IMG_7444 One week later, I still had Marsala. And orange juice. And sour cream. And I wanted more cake. This time I experimented, though, because it’s also boysenberry season and I can’t pass by a flat of them without serious regret. Since we have stonefruit coming out of our ears, the sweetness of the white nectarines seemed like it could be a good balance to the tartness of the boysenberries. I also like the depth of flavor whole grain flours lend baked goods and I thought this cake could handle that extra nuttiness. If you don’t have any whole grain flours, don’t let that stop you from enjoying this cake! Just use all-purpose. I think most whole grain flours would work well, though, including barley, spelt, rye, buckwheat or good ol’ wheat, as long as you keep the ratio 2:1. If I were, ahem, to make this cake again this summer, I’d try barley flour with blackberries and donut peaches next.

Anyways, I was so pleased with the results that I thought I’d share the recipe with you. IMG_7450

Boysenberry White Nectarine Marsala Cake

Inspired by Dana’s Raspberry Cake with Marsala

Makes one 10-inch cake

1 cup all-purpose flour

1/2 cup graham flour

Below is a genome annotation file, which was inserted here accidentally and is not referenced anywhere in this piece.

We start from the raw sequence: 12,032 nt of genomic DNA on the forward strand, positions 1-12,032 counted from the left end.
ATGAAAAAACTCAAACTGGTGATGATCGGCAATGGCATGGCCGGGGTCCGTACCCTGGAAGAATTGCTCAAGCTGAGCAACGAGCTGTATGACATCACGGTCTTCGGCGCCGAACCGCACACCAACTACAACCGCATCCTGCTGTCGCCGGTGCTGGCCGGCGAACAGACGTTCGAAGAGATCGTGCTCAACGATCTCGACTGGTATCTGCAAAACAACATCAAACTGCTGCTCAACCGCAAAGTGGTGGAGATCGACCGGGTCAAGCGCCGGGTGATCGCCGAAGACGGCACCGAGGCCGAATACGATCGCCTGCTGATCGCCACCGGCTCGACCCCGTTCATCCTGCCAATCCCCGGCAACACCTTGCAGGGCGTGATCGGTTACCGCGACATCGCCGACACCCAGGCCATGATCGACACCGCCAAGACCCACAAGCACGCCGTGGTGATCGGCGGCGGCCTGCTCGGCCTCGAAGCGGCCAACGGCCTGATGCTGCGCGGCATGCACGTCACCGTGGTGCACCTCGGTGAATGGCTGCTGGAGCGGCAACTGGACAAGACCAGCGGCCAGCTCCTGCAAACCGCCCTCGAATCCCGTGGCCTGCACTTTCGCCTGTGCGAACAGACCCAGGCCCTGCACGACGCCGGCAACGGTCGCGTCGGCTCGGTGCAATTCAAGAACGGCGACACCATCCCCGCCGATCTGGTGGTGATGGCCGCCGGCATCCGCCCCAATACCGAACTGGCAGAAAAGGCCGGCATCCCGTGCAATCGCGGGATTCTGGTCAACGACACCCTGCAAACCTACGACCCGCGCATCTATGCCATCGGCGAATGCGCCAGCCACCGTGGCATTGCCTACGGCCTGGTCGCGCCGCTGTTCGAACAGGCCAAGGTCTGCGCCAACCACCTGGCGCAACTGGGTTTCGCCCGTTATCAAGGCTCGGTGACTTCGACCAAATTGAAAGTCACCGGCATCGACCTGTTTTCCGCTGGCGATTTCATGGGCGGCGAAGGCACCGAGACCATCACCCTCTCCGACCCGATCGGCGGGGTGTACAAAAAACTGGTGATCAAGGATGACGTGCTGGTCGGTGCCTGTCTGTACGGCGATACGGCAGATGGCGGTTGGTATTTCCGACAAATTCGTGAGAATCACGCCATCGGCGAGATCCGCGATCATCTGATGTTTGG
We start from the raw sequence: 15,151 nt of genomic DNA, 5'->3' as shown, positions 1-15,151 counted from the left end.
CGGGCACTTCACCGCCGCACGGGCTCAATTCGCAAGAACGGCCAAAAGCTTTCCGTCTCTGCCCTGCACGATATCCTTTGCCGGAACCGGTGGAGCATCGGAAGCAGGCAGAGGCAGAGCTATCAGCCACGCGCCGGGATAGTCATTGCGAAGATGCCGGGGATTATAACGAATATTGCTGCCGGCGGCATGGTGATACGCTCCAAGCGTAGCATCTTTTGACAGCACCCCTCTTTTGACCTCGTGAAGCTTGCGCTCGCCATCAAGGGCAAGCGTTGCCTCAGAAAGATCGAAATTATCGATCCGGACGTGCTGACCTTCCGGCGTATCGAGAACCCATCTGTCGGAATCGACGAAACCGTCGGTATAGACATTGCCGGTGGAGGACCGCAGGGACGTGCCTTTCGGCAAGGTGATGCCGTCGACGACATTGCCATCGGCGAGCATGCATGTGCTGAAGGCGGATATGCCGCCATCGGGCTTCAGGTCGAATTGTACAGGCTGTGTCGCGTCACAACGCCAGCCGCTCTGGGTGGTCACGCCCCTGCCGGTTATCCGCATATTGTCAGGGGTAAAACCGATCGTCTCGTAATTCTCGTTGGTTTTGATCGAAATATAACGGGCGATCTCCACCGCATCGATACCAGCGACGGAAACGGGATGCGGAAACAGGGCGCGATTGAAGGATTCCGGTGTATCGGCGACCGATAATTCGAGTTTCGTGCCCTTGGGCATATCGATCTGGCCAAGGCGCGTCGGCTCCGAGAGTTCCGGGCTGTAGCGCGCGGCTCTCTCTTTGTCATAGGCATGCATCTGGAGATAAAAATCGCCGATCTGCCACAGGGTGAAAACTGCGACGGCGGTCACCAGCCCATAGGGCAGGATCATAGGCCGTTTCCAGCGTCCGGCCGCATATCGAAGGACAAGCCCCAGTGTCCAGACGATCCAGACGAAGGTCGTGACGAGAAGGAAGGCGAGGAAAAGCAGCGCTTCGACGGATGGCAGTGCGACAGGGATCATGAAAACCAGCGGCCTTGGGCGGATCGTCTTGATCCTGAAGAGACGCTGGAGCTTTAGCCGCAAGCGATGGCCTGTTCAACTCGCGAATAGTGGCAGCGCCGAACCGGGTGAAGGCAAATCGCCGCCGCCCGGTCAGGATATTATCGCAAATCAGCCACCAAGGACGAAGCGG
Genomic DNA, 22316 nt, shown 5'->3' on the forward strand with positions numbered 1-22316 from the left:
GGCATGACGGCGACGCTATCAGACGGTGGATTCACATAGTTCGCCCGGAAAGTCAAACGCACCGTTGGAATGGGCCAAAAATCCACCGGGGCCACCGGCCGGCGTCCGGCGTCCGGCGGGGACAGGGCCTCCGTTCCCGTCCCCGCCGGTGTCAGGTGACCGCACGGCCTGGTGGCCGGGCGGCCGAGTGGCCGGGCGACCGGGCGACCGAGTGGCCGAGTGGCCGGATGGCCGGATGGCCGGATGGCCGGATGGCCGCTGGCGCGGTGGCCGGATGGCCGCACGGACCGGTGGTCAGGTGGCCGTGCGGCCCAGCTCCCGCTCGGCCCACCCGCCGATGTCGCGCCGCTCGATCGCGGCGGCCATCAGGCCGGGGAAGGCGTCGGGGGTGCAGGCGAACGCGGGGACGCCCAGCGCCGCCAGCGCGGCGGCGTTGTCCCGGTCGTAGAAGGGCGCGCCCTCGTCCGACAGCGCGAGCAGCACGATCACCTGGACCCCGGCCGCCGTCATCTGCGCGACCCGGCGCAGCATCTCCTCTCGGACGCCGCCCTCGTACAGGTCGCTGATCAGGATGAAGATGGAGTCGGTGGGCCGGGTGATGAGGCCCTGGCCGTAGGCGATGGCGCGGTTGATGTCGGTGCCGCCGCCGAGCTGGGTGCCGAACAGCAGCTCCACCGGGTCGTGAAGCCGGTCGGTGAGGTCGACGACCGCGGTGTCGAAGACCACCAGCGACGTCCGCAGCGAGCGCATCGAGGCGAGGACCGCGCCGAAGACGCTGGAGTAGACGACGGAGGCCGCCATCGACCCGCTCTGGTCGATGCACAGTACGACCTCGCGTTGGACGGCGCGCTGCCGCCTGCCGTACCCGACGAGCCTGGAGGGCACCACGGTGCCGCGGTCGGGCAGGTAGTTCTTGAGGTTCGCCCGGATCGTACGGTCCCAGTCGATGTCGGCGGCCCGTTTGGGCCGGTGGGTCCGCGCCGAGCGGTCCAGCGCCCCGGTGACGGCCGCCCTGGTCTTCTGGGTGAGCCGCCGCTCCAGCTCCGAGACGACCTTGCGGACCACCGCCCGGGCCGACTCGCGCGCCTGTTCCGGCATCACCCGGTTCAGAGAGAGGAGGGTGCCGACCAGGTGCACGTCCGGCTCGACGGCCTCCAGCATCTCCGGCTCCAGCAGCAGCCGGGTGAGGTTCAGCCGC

1 teaspoon baking powder

1 teaspoon salt (I prefer Diamond Crystal kosher salt)

1/4 teaspoon baking soda

1/4 teaspoon ground nutmeg

A sprinkling of cinnamon (~1/8 teaspoon)

1/2 cup Marsala

1/4 cup fresh orange juice

14 tablespoons unsalted butter, room temperature (12 T for the batter, 2 T reserved for mid-way baking)

1 cup sugar plus 1 T for the sour cream and more for a mid-way sprinkling

2 large eggs

1 teaspoon vanilla extract

1 teaspoon grated lemon peel

3 cups fresh boysenberries (1.5 cups for the cake, the rest for serving)

2 white nectarines (1 for the cake, one for serving)

1 cup sour cream IMG_7452

Preheat your oven to 400℉ and make sure the oven rack is centered. Butter a 10-inch springform pan. Whisk the first seven ingredients in a bowl to blend. Combine the Marsala and orange juice.